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Tafari Anthony - Die for You

Picture of Tafari Anthony

Tafari Anthony

If Adele and John Legend had a voice baby, it would be Tafari Anthony. The young Canadian singer has taken some baby steps toward success in the last year as a finalist for Canada’s esteemed Walk of Fame Emerging Artist mentorship program, making it to the top 25 of CBC Searchlight, and putting out a soulful, jazzy EP, Die for You, this past June.

Picture of Tafari Anthony

Tafari Anthony

The EP is “one part rock anthem, one part break-up song, and one part pop hook,” according to Anthony’s Facebook page. As compelling as that sounds, and as talented as Anthony is, he’s trying to do too much.

The first track, “See Through Me” starts off with and holds an energetic beat, but Anthony's voice doesn't come in as strong as it should and is drowned out by the instrumentals. Make no mistake, Anthony has nothing to hide. The way he holds a note is incredible. He can hit highs and lows and convey emotion at an extraordinary level, but masking his voice makes the listener work to really pay attention.

Anthony’s performances, like at Searchlight in April, prove that he’s more than worth paying attention to when his voice is on the forefront. He’s got a rich, almost Groban-esque quality that grabs you by the ears. But underneath the layers of beats and less-than-subtle genre switches in Die for You, he comes off as shy at times.

The fourth track, “Fuck” doesn’t hold its own as a provocative song to match its title. Lines that are supposed to be shocking like “Take her ass out to dinner, baby,” “You better look in my eyes next time you touch me” and “You ain't nothing more than sex to me” don’t punch as hard as they should. These are words that are supposed to take listeners aback, but Anthony sings them like a lullaby. The song starts off as sexy, reminiscent of BJ the Chicago Kid, with a chorus of “ooohs” behind Anthony’s slow singing, but after about a minute the track switches to rock. Once again, Anthony’s voice is buried behind instrumentals until he switches back to the slow, jazzy singing. Listeners get to focus on just Anthony and the horn playing in only the last 30 seconds.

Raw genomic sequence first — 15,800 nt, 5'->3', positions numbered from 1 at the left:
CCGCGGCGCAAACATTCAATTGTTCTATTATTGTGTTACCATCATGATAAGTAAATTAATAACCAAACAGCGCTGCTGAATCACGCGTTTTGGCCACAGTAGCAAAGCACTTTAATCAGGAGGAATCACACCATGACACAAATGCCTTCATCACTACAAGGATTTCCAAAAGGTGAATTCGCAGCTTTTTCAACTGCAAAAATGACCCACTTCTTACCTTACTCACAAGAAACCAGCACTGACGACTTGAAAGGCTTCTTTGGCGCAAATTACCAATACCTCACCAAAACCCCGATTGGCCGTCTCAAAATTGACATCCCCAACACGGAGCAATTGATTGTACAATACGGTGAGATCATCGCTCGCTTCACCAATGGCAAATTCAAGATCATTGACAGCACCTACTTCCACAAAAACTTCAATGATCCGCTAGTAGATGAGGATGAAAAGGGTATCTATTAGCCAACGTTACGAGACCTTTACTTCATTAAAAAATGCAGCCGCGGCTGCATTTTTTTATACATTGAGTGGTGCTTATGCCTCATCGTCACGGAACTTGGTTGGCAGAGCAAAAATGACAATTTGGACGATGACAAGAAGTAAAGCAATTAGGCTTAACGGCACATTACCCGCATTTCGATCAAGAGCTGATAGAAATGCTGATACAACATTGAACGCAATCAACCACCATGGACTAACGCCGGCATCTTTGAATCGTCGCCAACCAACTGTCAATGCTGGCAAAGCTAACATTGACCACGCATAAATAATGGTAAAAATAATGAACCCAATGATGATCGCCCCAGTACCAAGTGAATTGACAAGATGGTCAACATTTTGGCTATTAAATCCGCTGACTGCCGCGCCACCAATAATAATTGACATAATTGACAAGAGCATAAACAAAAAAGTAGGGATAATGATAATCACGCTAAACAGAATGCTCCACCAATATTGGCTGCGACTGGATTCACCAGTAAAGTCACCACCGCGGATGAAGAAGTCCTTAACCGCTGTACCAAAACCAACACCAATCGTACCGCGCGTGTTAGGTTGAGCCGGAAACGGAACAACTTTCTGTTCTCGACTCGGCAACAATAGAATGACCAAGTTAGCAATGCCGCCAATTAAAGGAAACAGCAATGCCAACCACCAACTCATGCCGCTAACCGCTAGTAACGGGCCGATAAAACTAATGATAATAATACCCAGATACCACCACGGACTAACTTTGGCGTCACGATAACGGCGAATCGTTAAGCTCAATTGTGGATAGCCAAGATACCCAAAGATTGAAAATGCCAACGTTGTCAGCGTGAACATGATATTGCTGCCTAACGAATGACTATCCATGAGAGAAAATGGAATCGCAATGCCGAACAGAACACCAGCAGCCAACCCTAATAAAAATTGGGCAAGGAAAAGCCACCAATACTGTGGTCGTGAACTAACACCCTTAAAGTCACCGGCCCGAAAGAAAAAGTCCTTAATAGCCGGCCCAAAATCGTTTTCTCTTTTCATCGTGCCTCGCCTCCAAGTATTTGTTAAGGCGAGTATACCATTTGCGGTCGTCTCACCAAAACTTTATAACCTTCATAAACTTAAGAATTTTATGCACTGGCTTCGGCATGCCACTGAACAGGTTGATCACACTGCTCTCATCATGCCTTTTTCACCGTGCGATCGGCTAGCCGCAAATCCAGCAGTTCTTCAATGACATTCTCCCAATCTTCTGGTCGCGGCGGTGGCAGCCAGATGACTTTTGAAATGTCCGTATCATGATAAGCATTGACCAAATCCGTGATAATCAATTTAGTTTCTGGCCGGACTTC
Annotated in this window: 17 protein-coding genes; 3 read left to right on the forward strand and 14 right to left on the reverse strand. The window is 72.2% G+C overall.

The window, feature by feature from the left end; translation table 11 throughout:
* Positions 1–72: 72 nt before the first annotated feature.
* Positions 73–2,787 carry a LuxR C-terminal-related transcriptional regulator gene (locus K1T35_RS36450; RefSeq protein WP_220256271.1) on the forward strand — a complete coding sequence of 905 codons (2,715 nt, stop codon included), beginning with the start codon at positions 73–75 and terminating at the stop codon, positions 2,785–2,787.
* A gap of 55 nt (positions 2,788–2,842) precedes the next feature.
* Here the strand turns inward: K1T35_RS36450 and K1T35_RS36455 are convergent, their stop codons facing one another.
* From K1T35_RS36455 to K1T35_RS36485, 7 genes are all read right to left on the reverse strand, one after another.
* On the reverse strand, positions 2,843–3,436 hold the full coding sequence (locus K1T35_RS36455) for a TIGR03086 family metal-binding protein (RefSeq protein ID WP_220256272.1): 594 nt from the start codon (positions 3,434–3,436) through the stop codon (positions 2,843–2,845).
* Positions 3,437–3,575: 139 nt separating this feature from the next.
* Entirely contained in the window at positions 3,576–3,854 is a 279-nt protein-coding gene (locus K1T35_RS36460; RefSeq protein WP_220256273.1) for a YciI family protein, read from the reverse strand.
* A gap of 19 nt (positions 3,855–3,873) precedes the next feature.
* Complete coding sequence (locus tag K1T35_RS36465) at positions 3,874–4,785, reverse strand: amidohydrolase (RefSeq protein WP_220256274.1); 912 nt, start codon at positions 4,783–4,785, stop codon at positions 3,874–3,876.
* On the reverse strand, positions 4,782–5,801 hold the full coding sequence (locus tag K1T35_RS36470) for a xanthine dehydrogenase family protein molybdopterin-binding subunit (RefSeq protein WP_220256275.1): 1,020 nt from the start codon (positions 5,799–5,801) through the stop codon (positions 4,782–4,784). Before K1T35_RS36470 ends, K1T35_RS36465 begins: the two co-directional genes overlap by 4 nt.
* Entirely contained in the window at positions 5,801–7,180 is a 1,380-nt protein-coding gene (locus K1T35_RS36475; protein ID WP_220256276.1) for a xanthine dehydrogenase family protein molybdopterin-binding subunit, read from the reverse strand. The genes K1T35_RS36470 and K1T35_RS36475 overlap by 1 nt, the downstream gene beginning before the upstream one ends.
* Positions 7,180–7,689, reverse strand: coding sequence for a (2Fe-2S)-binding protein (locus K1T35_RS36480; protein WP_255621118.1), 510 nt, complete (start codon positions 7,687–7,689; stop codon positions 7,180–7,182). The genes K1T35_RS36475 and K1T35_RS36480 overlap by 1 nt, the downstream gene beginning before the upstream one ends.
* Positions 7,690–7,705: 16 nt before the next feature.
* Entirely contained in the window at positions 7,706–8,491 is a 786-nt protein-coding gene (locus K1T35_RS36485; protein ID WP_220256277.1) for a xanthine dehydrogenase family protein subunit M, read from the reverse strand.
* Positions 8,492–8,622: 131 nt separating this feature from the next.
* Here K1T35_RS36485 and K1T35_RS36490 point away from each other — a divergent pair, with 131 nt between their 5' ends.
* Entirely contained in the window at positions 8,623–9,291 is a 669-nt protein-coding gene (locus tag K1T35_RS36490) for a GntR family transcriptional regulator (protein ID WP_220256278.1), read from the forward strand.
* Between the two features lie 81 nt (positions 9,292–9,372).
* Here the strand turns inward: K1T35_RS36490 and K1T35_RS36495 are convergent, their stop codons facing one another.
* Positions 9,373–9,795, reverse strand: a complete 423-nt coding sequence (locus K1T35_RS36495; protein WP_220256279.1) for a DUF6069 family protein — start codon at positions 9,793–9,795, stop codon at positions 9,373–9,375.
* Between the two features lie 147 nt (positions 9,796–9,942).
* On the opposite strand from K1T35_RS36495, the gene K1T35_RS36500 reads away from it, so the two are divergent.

Anthony’s confident energy transfers into the title track, where his voice finally feels like it comes first

Anthony’s confident energy transfers into the title track, where his voice finally feels like it comes first, but the band also seems to go all in and rock out. This feels smoother and more successful than “Fuck.” Maybe it’s the lyrical change, but Anthony seems to really believe in this one.

“Maybe When We Get Older” is the track that should make Anthony a star. His singing is at its sweetest and saddest for such an elegant song. It’s the most evident of his musical mother, Adele. If Anthony slowed down and made another EP of “Maybe When We Get Older” type songs, he could surely sell out stages at Adele’s rate.

Die for You isn’t perfect, but by no means is it a bad EP. It's snappy, soulful, and most importantly, shows the crazy amount of potential Anthony has. It just takes a listen or two to adjust, enjoy and stop wanting more. Anthony has a long and surely bright future ahead of him to deliver.

6,000 out of 10,000 Rawckus Kung Fu Throwing Stars